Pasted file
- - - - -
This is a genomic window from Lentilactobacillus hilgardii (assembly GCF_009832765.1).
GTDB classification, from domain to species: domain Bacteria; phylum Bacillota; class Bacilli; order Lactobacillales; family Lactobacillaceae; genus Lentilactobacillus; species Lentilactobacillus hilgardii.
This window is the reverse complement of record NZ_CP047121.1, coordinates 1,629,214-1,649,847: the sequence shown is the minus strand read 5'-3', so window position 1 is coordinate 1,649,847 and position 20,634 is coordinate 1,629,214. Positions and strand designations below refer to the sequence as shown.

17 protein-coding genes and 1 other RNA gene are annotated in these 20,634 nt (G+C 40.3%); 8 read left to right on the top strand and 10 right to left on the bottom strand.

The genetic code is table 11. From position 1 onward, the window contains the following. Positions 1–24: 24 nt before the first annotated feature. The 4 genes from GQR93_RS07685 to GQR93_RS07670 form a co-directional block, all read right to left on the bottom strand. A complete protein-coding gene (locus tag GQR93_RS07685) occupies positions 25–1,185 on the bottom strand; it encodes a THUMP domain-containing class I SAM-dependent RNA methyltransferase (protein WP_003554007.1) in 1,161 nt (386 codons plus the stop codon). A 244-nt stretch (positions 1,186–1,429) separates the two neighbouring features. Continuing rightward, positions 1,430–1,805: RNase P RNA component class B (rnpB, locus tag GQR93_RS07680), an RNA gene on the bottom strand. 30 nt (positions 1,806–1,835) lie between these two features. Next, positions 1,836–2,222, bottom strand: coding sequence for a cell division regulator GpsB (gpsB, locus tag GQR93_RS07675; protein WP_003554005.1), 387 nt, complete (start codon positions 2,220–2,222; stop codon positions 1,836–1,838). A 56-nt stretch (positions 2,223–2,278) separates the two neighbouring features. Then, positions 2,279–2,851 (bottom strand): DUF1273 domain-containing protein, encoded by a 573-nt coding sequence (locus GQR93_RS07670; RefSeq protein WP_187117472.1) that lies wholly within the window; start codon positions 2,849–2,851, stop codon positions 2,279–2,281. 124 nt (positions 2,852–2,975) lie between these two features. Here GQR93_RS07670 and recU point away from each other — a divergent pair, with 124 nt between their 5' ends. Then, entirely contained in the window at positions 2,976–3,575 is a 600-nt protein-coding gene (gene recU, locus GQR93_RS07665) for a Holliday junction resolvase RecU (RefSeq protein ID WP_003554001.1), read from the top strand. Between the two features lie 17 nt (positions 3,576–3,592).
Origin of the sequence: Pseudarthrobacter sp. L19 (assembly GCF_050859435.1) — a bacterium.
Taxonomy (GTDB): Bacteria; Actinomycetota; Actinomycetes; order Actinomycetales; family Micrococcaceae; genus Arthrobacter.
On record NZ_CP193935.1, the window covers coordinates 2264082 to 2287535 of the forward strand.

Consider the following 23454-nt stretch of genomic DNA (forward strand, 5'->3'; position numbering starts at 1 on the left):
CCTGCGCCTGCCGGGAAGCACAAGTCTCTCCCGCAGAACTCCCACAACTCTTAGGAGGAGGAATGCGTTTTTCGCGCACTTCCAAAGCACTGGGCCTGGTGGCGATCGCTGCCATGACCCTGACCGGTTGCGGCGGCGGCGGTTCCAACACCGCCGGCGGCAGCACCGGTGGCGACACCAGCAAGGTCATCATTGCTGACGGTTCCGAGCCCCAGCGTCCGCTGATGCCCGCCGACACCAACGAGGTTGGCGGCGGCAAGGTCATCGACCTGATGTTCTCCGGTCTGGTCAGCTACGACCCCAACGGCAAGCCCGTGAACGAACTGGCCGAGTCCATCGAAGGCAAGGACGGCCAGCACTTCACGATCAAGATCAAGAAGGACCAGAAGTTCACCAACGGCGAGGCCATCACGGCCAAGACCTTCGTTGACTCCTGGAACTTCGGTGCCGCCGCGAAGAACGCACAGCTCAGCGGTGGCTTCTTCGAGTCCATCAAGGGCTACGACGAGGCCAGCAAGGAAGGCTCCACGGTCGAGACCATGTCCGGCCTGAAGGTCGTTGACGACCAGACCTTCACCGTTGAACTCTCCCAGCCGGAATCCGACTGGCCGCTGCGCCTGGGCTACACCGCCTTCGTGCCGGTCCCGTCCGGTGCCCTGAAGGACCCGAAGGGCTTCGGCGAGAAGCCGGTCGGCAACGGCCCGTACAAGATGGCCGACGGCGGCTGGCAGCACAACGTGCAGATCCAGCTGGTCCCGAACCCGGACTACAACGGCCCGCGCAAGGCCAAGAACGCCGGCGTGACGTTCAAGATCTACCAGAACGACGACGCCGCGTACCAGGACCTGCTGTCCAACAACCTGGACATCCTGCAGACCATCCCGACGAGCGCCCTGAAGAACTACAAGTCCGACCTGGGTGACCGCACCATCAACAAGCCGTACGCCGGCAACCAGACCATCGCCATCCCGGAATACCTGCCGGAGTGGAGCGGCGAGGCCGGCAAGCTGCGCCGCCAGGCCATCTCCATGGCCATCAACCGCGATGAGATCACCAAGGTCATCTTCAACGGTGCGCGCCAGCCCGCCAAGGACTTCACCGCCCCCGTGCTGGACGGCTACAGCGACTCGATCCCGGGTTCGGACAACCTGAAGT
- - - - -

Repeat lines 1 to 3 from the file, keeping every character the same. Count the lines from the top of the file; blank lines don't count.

This is a genomic window from Lentilactobacillus hilgardii (assembly GCF_009832765.1).
GTDB classification, from domain to species: domain Bacteria; phylum Bacillota; class Bacilli; order Lactobacillales; family Lactobacillaceae; genus Lentilactobacillus; species Lentilactobacillus hilgardii.
This window is the reverse complement of record NZ_CP047121.1, coordinates 1,629,214-1,649,847: the sequence shown is the minus strand read 5'-3', so window position 1 is coordinate 1,649,847 and position 20,634 is coordinate 1,629,214. Positions and strand designations below refer to the sequence as shown.